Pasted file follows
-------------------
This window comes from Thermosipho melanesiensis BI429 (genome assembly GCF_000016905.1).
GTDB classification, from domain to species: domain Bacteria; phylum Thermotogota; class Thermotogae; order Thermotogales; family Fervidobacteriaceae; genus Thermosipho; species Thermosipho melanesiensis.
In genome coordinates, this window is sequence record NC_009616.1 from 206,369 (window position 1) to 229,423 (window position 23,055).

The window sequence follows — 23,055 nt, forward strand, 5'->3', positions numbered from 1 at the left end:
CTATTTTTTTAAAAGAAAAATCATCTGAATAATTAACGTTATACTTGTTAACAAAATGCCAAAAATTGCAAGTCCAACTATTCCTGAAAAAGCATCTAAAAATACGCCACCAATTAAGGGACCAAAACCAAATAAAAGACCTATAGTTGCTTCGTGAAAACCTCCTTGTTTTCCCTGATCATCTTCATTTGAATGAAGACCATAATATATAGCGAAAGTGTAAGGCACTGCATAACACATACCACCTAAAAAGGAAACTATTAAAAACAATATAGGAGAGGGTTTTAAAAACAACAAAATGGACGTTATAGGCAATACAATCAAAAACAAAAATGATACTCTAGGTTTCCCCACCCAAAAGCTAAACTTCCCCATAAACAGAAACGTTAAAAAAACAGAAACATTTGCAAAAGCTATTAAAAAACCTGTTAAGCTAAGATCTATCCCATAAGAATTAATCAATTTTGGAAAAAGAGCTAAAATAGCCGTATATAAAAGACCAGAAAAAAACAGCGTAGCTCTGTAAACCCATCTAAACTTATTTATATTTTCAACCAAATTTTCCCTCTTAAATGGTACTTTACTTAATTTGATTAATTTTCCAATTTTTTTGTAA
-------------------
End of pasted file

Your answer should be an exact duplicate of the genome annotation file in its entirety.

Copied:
This window comes from Thermosipho melanesiensis BI429 (genome assembly GCF_000016905.1).
GTDB classification, from domain to species: domain Bacteria; phylum Thermotogota; class Thermotogae; order Thermotogales; family Fervidobacteriaceae; genus Thermosipho; species Thermosipho melanesiensis.
In genome coordinates, this window is sequence record NC_009616.1 from 206,369 (window position 1) to 229,423 (window position 23,055).

The window sequence follows — 23,055 nt, forward strand, 5'->3', positions numbered from 1 at the left end:
CTATTTTTTTAAAAGAAAAATCATCTGAATAATTAACGTTATACTTGTTAACAAAATGCCAAAAATTGCAAGTCCAACTATTCCTGAAAAAGCATCTAAAAATACGCCACCAATTAAGGGACCAAAACCAAATAAAAGACCTATAGTTGCTTCGTGAAAACCTCCTTGTTTTCCCTGATCATCTTCATTTGAATGAAGACCATAATATATAGCGAAAGTGTAAGGCACTGCATAACACATACCACCTAAAAAGGAAACTATTAAAAACAATATAGGAGAGGGTTTTAAAAACAACAAAATGGACGTTATAGGCAATACAATCAAAAACAAAAATGATACTCTAGGTTTCCCCACCCAAAAGCTAAACTTCCCCATAAACAGAAACGTTAAAAAAACAGAAACATTTGCAAAAGCTATTAAAAAACCTGTTAAGCTAAGATCTATCCCATAAGAATTAATCAATTTTGGAAAAAGAGCTAAAATAGCCGTATATAAAAGACCAGAAAAAAACAGCGTAGCTCTGTAAACCCATCTAAACTTATTTATATTTTCAACCAAATTTTCCCTCTTAAATGGTACTTTACTTAATTTGATTAATTTTCCAATTTTTTTGTAA